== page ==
“I don’t want to be a leader”

No thanks

Good. There are probably too many people who want to be in charge, tell people what to do, control events, and bend circumstances to their way of thinking. But that’s not leadership. That’s authority. That’s the exercise of power. It has a bad reputation and it’s well-deserved.

Maybe you haven’t always been a leader, but you’ve met people who were. Did you do your part, play your role eagerly? Did you notice that being the person that everyone looked to sometimes got in the way of good judgment? Or maybe you saw that acclaim for those in charge also bent them to do questionable things as that tried to manage their reputation.

Still, after developing our own expertise, we come to recognize that we want to make a difference. We want to be recognized for it, too. Especially early on, we need the encouragement and feedback, which is sometimes critical. That impulse to matter and be recognized for it is a growing plant fed on good intentions, hopefulness, willingness to learn, and some ego, both healthy and otherwise.

You don’t need lead a big corporation. Just stick with the impulse to make a contribution. Keep working to do that today. You don’t have to do anything else. But as a thought experiment, extend that same impulse to your team or your church or club. What might making a contribution full of good intentions look like? Move beyond that to the next circle. Maybe people who see what you’ve accomplished invite to give similar help in another sphere. What could you contribute? Or maybe your commitment to a good goal keeps leading you into organizations where you can make your contribution. No thanks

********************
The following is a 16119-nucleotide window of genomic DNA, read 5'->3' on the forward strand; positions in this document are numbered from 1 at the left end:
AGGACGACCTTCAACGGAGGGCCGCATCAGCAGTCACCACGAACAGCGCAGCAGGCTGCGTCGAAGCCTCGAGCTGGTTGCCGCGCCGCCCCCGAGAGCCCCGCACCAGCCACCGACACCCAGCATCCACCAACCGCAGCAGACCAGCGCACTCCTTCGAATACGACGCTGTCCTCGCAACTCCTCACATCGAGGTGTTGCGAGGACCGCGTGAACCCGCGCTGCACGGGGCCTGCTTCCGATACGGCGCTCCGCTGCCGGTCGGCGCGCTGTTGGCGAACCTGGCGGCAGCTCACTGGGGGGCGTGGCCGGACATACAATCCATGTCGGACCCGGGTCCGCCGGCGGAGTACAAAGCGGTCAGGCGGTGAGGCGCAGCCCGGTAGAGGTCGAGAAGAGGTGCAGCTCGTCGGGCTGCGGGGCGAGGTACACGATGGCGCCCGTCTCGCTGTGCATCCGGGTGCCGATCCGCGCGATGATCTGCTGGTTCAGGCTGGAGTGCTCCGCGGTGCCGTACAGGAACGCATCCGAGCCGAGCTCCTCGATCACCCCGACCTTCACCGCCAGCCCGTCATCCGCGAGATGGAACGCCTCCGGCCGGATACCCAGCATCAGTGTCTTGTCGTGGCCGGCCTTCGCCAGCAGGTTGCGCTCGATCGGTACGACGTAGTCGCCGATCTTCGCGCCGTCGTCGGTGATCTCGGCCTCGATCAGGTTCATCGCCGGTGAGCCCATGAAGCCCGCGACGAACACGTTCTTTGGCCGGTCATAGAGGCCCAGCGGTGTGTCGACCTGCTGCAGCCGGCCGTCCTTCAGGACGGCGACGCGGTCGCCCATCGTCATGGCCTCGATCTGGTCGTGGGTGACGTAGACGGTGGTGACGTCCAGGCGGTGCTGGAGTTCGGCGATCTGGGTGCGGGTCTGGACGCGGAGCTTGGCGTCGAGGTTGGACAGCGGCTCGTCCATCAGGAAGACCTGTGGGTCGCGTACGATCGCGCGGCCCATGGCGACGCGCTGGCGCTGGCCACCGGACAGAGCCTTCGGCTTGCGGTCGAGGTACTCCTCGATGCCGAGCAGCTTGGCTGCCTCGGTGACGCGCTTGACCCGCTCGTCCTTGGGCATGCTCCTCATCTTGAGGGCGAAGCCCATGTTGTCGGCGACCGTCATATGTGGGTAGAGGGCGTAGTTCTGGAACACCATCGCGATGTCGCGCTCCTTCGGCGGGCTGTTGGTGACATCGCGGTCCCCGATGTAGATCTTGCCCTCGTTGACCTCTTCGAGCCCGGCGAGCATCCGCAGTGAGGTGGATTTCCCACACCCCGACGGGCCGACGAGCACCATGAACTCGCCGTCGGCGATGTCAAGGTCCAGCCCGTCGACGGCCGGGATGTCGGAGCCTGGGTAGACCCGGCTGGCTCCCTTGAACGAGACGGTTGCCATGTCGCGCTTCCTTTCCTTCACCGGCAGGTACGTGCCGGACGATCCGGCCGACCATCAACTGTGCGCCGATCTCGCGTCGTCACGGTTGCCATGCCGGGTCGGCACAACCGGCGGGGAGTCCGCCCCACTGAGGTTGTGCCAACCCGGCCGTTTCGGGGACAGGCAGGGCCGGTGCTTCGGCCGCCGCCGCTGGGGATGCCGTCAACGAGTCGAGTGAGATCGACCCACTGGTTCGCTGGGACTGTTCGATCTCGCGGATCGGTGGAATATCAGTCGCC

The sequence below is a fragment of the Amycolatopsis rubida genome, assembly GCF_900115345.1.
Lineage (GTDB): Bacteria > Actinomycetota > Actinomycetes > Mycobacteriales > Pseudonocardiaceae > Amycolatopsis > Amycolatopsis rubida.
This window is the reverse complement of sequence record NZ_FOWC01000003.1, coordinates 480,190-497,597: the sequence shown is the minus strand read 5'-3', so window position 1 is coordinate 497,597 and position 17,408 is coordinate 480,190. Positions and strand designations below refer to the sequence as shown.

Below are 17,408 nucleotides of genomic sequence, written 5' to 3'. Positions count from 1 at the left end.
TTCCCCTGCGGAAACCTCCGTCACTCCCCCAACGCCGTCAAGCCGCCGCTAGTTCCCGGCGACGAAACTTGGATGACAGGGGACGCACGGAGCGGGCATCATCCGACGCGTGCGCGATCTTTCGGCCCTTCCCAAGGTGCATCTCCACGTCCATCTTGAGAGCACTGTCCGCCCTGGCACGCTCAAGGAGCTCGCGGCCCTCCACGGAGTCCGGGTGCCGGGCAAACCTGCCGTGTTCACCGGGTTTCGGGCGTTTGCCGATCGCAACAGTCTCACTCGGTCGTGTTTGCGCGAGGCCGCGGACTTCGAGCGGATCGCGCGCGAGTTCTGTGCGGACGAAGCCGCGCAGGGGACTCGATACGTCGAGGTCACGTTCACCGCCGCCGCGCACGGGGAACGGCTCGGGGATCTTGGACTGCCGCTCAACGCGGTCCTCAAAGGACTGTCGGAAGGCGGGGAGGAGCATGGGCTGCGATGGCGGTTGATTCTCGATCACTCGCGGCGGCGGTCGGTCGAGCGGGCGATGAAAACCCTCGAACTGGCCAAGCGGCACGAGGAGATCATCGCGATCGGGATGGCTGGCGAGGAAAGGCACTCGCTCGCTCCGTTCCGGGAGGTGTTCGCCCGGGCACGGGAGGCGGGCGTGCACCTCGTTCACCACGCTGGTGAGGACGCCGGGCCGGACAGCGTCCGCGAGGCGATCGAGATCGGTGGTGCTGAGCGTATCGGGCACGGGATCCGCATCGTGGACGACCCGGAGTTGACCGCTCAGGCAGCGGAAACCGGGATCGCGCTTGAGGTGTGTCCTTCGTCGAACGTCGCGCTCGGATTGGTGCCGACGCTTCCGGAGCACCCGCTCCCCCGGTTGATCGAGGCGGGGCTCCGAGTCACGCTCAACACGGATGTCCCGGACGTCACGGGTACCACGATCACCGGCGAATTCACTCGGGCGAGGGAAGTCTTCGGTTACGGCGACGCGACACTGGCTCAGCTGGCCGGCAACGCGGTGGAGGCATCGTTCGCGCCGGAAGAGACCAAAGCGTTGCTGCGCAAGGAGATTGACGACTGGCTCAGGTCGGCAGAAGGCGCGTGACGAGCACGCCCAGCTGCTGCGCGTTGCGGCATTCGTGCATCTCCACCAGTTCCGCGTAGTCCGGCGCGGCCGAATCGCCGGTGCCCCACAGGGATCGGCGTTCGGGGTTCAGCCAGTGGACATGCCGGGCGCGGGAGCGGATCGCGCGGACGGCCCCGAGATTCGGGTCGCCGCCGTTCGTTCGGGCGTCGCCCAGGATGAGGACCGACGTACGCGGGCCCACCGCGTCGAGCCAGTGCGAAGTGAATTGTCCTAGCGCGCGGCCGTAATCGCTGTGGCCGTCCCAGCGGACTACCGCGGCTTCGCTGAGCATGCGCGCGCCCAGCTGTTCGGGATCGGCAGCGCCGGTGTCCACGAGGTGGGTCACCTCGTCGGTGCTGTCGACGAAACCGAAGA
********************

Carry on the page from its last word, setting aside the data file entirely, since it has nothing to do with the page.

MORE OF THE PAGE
You may find yourself leading. You don’t have to. But you might. Don’t throw the idea aside because you haven’t seen good examples of it up close. No matter what the scope or scale, you could be the person notice by another discouraged expert, inspiring them to do what you do. That might lead him to change his mind. It might inspire her to resolve to make her own contribution.

On the one hand, leading is nothing special. On the other, in the complex, dynamic world of work of this decade, it’s not natural. But you don’t need to be every kind of great leader at once. You simply need to follow the impulse to make a contribution. You’ll need to answer new challenges. You’ll learn a lot about your ego. But the cumulative effect is that you become one of the people whose impact is as nearly as good as their intentions.

I don’t feel strongly about what you call it. But for all our sakes, do it.

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